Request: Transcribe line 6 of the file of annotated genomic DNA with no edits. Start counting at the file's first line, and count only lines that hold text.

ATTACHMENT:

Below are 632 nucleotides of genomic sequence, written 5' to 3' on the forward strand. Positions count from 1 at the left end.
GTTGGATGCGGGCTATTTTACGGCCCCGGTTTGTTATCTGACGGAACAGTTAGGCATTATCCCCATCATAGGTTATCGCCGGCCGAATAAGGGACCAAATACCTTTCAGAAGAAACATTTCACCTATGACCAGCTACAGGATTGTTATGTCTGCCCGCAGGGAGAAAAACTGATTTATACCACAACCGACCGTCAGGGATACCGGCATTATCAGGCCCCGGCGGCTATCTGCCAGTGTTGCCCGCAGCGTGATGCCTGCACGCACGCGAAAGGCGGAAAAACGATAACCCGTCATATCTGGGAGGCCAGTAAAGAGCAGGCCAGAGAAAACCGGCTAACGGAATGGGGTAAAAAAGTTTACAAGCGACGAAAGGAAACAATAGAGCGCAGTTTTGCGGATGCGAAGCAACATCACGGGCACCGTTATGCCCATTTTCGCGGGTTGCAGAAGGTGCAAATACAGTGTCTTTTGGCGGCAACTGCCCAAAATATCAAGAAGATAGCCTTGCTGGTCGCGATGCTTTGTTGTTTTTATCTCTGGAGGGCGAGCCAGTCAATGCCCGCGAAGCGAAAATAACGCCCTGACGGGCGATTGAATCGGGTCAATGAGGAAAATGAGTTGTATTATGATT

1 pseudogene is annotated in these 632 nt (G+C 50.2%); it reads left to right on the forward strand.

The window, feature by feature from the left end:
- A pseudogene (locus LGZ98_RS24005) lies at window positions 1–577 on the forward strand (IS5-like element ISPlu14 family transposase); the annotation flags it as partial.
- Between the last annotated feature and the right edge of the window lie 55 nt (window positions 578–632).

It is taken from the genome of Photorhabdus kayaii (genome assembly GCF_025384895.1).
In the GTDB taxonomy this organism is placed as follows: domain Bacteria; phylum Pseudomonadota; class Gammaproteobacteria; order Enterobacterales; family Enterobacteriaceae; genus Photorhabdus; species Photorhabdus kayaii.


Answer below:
- Between the last annotated feature and the right edge of the window lie 55 nt (window positions 578–632).